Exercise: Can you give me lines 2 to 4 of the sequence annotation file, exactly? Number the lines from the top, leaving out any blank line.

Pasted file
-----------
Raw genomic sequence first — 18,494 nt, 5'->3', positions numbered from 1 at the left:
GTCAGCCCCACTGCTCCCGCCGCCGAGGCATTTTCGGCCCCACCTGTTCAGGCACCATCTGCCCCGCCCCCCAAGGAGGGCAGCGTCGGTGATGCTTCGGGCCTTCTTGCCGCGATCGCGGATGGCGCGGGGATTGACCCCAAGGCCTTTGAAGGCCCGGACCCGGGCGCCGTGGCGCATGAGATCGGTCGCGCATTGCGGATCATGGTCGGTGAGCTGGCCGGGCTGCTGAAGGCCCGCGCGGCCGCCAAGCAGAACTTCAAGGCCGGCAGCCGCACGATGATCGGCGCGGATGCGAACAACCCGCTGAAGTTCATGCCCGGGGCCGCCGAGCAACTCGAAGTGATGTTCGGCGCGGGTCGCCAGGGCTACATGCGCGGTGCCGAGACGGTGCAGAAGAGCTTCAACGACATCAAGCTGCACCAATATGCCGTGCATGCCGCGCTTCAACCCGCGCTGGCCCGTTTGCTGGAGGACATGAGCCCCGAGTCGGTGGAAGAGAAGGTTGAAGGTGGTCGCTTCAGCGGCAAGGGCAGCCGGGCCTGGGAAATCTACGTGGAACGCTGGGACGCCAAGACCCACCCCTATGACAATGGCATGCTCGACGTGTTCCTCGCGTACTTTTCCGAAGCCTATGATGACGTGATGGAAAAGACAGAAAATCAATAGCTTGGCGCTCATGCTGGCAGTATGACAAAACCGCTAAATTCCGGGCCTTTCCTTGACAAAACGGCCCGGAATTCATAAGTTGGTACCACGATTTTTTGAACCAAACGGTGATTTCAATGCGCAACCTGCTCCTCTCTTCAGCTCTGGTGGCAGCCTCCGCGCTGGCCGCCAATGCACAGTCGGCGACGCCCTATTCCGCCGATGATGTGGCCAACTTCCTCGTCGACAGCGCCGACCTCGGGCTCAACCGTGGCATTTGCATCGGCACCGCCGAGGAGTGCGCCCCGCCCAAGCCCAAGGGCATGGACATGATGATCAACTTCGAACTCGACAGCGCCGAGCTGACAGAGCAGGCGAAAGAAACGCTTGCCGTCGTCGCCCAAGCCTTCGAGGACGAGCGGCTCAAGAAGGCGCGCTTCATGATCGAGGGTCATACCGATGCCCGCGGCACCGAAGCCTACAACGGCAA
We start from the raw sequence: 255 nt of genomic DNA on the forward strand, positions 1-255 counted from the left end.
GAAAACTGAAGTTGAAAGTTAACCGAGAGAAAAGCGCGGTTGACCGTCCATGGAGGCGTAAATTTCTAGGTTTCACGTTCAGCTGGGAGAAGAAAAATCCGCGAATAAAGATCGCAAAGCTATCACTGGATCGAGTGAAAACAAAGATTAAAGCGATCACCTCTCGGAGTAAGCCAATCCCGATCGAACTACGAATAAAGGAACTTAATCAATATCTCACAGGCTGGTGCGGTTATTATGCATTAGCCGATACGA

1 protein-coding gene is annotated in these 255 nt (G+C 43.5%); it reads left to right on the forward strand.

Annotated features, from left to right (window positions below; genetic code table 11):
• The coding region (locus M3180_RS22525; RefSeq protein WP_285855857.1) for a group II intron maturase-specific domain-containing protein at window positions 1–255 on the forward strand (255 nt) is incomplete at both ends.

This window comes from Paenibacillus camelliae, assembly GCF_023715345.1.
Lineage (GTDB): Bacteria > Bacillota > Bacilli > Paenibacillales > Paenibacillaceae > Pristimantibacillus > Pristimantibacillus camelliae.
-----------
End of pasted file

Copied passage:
GTCAGCCCCACTGCTCCCGCCGCCGAGGCATTTTCGGCCCCACCTGTTCAGGCACCATCTGCCCCGCCCCCCAAGGAGGGCAGCGTCGGTGATGCTTCGGGCCTTCTTGCCGCGATCGCGGATGGCGCGGGGATTGACCCCAAGGCCTTTGAAGGCCCGGACCCGGGCGCCGTGGCGCATGAGATCGGTCGCGCATTGCGGATCATGGTCGGTGAGCTGGCCGGGCTGCTGAAGGCCCGCGCGGCCGCCAAGCAGAACTTCAAGGCCGGCAGCCGCACGATGATCGGCGCGGATGCGAACAACCCGCTGAAGTTCATGCCCGGGGCCGCCGAGCAACTCGAAGTGATGTTCGGCGCGGGTCGCCAGGGCTACATGCGCGGTGCCGAGACGGTGCAGAAGAGCTTCAACGACATCAAGCTGCACCAATATGCCGTGCATGCCGCGCTTCAACCCGCGCTGGCCCGTTTGCTGGAGGACATGAGCCCCGAGTCGGTGGAAGAGAAGGTTGAAGGTGGTCGCTTCAGCGGCAAGGGCAGCCGGGCCTGGGAAATCTACGTGGAACGCTGGGACGCCAAGACCCACCCCTATGACAATGGCATGCTCGACGTGTTCCTCGCGTACTTTTCCGAAGCCTATGATGACGTGATGGAAAAGACAGAAAATCAATAGCTTGGCGCTCATGCTGGCAGTATGACAAAACCGCTAAATTCCGGGCCTTTCCTTGACAAAACGGCCCGGAATTCATAAGTTGGTACCACGATTTTTTGAACCAAACGGTGATTTCAATGCGCAACCTGCTCCTCTCTTCAGCTCTGGTGGCAGCCTCCGCGCTGGCCGCCAATGCACAGTCGGCGACGCCCTATTCCGCCGATGATGTGGCCAACTTCCTCGTCGACAGCGCCGACCTCGGGCTCAACCGTGGCATTTGCATCGGCACCGCCGAGGAGTGCGCCCCGCCCAAGCCCAAGGGCATGGACATGATGATCAACTTCGAACTCGACAGCGCCGAGCTGACAGAGCAGGCGAAAGAAACGCTTGCCGTCGTCGCCCAAGCCTTCGAGGACGAGCGGCTCAAGAAGGCGCGCTTCATGATCGAGGGTCATACCGATGCCCGCGGCACCGAAGCCTACAACGGCAA
We start from the raw sequence: 255 nt of genomic DNA on the forward strand, positions 1-255 counted from the left end.
GAAAACTGAAGTTGAAAGTTAACCGAGAGAAAAGCGCGGTTGACCGTCCATGGAGGCGTAAATTTCTAGGTTTCACGTTCAGCTGGGAGAAGAAAAATCCGCGAATAAAGATCGCAAAGCTATCACTGGATCGAGTGAAAACAAAGATTAAAGCGATCACCTCTCGGAGTAAGCCAATCCCGATCGAACTACGAATAAAGGAACTTAATCAATATCTCACAGGCTGGTGCGGTTATTATGCATTAGCCGATACGA